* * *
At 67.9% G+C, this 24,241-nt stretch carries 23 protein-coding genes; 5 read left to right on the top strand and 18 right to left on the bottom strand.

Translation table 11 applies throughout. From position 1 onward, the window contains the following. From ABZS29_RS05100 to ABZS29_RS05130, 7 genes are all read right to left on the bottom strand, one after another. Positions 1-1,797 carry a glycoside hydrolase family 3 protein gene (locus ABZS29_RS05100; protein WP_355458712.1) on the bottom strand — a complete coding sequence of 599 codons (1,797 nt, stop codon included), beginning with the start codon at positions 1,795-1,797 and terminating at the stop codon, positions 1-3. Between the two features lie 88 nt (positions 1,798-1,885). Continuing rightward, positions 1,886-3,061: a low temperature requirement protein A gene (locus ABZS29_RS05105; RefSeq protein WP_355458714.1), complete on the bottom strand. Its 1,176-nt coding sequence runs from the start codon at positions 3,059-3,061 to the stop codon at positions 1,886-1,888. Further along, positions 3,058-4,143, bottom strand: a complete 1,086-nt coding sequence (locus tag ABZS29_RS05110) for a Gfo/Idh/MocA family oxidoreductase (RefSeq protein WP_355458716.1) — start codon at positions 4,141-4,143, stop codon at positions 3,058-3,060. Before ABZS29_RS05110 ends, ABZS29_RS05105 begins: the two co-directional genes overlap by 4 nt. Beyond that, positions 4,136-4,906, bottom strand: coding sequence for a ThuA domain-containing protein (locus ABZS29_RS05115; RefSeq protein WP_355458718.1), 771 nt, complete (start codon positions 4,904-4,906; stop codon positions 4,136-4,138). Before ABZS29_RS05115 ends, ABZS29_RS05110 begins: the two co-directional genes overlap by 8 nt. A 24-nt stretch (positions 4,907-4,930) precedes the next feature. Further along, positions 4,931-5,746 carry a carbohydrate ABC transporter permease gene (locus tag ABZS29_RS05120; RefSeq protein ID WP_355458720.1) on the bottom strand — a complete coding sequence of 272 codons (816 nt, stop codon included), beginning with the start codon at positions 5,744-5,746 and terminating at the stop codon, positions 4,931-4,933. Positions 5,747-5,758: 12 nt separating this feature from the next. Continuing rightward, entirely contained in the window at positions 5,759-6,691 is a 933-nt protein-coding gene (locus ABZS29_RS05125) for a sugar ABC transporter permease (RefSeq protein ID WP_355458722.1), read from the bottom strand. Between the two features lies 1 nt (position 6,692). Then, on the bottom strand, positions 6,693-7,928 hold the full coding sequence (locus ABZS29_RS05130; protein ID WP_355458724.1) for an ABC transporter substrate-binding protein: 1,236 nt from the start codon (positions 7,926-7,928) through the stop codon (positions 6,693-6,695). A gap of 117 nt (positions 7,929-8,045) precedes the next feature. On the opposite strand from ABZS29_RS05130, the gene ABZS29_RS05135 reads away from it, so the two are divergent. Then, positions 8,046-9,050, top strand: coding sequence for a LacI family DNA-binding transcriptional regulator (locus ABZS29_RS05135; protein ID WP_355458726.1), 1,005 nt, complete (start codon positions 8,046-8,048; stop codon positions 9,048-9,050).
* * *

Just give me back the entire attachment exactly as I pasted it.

At 67.9% G+C, this 24,241-nt stretch carries 23 protein-coding genes; 5 read left to right on the top strand and 18 right to left on the bottom strand.

Translation table 11 applies throughout. From position 1 onward, the window contains the following. From ABZS29_RS05100 to ABZS29_RS05130, 7 genes are all read right to left on the bottom strand, one after another. Positions 1-1,797 carry a glycoside hydrolase family 3 protein gene (locus ABZS29_RS05100; protein WP_355458712.1) on the bottom strand — a complete coding sequence of 599 codons (1,797 nt, stop codon included), beginning with the start codon at positions 1,795-1,797 and terminating at the stop codon, positions 1-3. Between the two features lie 88 nt (positions 1,798-1,885). Continuing rightward, positions 1,886-3,061: a low temperature requirement protein A gene (locus ABZS29_RS05105; RefSeq protein WP_355458714.1), complete on the bottom strand. Its 1,176-nt coding sequence runs from the start codon at positions 3,059-3,061 to the stop codon at positions 1,886-1,888. Further along, positions 3,058-4,143, bottom strand: a complete 1,086-nt coding sequence (locus tag ABZS29_RS05110) for a Gfo/Idh/MocA family oxidoreductase (RefSeq protein WP_355458716.1) — start codon at positions 4,141-4,143, stop codon at positions 3,058-3,060. Before ABZS29_RS05110 ends, ABZS29_RS05105 begins: the two co-directional genes overlap by 4 nt. Beyond that, positions 4,136-4,906, bottom strand: coding sequence for a ThuA domain-containing protein (locus ABZS29_RS05115; RefSeq protein WP_355458718.1), 771 nt, complete (start codon positions 4,904-4,906; stop codon positions 4,136-4,138). Before ABZS29_RS05115 ends, ABZS29_RS05110 begins: the two co-directional genes overlap by 8 nt. A 24-nt stretch (positions 4,907-4,930) precedes the next feature. Further along, positions 4,931-5,746 carry a carbohydrate ABC transporter permease gene (locus tag ABZS29_RS05120; RefSeq protein ID WP_355458720.1) on the bottom strand — a complete coding sequence of 272 codons (816 nt, stop codon included), beginning with the start codon at positions 5,744-5,746 and terminating at the stop codon, positions 4,931-4,933. Positions 5,747-5,758: 12 nt separating this feature from the next. Continuing rightward, entirely contained in the window at positions 5,759-6,691 is a 933-nt protein-coding gene (locus ABZS29_RS05125) for a sugar ABC transporter permease (RefSeq protein ID WP_355458722.1), read from the bottom strand. Between the two features lies 1 nt (position 6,692). Then, on the bottom strand, positions 6,693-7,928 hold the full coding sequence (locus ABZS29_RS05130; protein ID WP_355458724.1) for an ABC transporter substrate-binding protein: 1,236 nt from the start codon (positions 7,926-7,928) through the stop codon (positions 6,693-6,695). A gap of 117 nt (positions 7,929-8,045) precedes the next feature. On the opposite strand from ABZS29_RS05130, the gene ABZS29_RS05135 reads away from it, so the two are divergent. Then, positions 8,046-9,050, top strand: coding sequence for a LacI family DNA-binding transcriptional regulator (locus ABZS29_RS05135; protein ID WP_355458726.1), 1,005 nt, complete (start codon positions 8,046-8,048; stop codon positions 9,048-9,050).